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Highway deaths across the nation are down sharply so far this year compared with 2007, according to preliminary data tracked by state police and transportation agencies.
Deaths declined in 35 of the 37 states that provided data for January through April, May or June. Fatalities also were down in the District of Columbia. Many of the declines were significant -- more than 10% in 30 states, and more than 20% in 14 states and the District of Columbia.
Highway deaths rose in only two states that provided data to USA TODAY: from 29 to 31 in Vermont, and from 51 to 55 in Connecticut. Numbers in the other 13 states have not been released. States caution that the numbers are preliminary and include only highways patrolled by state police agencies.
"The decline in fatalities is great news, and 2008 has the potential to be a banner year for highway safety," says Barbara Harsha, executive director of the Governors Highway Safety Association (GHSA), which represents state highway safety offices. "However, it's way too early to reach conclusions about what the trend means. It's impossible to draw significant policy implications from one full year of data, let alone the limited data we have for 2008."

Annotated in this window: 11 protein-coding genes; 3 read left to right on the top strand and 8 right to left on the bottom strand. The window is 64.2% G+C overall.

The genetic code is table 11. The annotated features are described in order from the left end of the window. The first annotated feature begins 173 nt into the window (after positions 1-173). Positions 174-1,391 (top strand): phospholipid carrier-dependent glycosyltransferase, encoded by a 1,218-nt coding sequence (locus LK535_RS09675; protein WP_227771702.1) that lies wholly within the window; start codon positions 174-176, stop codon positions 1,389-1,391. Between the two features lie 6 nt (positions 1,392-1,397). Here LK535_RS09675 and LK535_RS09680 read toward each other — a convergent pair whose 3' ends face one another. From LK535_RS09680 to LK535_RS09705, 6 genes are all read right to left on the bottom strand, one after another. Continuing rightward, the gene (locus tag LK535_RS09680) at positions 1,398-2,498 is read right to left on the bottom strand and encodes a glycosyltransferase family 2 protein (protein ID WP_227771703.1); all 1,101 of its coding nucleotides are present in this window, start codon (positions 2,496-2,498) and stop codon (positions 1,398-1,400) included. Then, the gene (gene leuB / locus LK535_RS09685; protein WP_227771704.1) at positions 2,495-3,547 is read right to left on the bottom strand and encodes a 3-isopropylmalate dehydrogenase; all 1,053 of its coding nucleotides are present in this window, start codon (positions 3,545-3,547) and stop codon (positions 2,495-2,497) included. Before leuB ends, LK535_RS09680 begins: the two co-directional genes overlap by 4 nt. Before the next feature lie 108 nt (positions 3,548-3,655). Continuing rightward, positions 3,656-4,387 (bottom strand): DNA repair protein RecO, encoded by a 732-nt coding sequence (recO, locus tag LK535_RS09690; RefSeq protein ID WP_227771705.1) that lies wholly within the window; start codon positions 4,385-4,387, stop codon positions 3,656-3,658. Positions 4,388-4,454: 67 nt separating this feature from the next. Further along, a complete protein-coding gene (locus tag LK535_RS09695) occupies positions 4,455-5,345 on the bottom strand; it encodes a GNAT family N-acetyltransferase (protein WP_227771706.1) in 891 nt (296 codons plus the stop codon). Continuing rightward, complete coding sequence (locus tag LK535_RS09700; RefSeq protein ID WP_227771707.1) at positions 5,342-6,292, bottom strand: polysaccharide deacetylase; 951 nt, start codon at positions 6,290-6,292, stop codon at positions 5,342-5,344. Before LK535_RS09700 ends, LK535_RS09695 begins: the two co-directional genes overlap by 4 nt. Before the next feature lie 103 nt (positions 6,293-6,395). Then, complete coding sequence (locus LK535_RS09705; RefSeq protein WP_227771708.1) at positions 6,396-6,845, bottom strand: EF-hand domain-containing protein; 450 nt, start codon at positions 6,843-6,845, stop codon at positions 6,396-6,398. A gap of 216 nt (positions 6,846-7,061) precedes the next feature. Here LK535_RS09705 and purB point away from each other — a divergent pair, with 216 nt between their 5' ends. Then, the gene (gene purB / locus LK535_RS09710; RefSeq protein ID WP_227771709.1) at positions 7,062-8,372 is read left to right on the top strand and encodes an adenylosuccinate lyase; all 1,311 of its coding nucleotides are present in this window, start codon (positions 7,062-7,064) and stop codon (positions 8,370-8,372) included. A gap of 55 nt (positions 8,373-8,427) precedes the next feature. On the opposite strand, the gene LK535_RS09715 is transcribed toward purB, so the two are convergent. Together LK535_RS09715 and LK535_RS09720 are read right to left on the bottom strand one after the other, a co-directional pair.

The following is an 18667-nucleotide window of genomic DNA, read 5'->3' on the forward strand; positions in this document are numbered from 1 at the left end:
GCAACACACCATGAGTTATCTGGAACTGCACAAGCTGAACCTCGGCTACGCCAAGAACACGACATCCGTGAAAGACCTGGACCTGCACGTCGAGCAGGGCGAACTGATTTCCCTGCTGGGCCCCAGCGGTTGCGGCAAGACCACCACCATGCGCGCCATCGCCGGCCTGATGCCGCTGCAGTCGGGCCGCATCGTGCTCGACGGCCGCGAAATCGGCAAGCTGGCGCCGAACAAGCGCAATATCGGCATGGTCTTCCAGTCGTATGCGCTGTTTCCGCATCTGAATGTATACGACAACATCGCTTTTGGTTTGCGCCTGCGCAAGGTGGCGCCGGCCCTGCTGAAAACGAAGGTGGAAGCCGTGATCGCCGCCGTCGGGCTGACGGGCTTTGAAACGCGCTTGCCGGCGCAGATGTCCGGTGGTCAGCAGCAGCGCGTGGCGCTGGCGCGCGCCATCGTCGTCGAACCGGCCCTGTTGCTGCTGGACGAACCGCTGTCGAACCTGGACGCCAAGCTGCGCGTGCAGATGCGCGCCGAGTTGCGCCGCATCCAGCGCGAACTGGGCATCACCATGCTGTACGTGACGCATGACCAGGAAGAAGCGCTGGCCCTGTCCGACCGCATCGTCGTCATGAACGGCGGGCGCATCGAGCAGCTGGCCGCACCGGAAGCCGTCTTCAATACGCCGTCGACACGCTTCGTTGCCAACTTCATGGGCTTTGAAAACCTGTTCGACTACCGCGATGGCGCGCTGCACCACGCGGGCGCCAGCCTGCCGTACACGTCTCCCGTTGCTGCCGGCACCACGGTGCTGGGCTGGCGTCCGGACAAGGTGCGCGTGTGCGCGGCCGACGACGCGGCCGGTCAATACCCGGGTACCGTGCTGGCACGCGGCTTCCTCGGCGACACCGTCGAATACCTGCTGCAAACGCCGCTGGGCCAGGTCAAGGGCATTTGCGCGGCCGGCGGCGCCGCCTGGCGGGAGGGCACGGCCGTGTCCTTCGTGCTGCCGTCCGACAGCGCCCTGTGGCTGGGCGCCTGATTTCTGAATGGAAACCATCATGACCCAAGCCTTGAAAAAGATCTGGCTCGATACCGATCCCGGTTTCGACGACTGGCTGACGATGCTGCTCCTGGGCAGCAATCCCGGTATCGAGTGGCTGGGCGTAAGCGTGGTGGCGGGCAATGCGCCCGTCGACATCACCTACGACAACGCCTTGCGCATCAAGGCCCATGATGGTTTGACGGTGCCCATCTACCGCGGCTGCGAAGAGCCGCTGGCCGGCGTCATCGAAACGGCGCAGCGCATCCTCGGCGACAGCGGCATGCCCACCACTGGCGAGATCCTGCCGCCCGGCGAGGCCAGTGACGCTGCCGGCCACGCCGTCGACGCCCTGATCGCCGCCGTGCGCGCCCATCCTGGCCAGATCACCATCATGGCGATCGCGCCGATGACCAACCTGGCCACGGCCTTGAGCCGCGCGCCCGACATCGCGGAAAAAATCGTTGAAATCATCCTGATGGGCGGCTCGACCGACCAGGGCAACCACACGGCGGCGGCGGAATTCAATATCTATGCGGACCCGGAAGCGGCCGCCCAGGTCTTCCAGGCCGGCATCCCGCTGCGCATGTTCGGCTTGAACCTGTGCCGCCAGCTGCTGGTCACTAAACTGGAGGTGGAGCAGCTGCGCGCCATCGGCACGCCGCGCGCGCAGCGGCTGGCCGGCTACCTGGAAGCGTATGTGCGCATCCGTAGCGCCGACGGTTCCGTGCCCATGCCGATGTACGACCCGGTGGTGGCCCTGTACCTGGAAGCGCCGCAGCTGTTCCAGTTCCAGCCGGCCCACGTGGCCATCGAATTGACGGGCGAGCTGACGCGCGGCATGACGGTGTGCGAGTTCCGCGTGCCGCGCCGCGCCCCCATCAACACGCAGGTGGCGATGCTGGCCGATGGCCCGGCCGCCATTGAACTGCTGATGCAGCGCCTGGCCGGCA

Harsha says high gasoline prices discouraging some Americans from driving might be a factor in the decline of fatalities, but it's "premature" to draw that conclusion. Other factors might be stronger laws for seat-belt use and stepped-up enforcement, she says.
Some police officials attribute the decline to fewer vehicles on the roads. "Although I have no data that would clearly indicate this, I do believe part of our reduction in traffic collisions and deaths can be attributed to fewer miles being driven," says Capt. Curtis Henderson of the Iowa State Patrol. "I think that the only explanation for that kind of decline across the country is fewer vehicle miles traveled."
"The general observation is there appears to be less traffic on the highways and roads," says Sid Gaulden of the South Carolina Department of Public Safety.
Traffic deaths across the USA already were declining before gas prices soared. In 2006, the nation recorded the largest drop in such deaths in more than a decade with 42,642 -- 868 fewer than in 2005. Totals for 2007 are expected this summer.
Contributing: Gwen Purdom, Nicholas Persac, Katharine Lackey and Andrew Seaman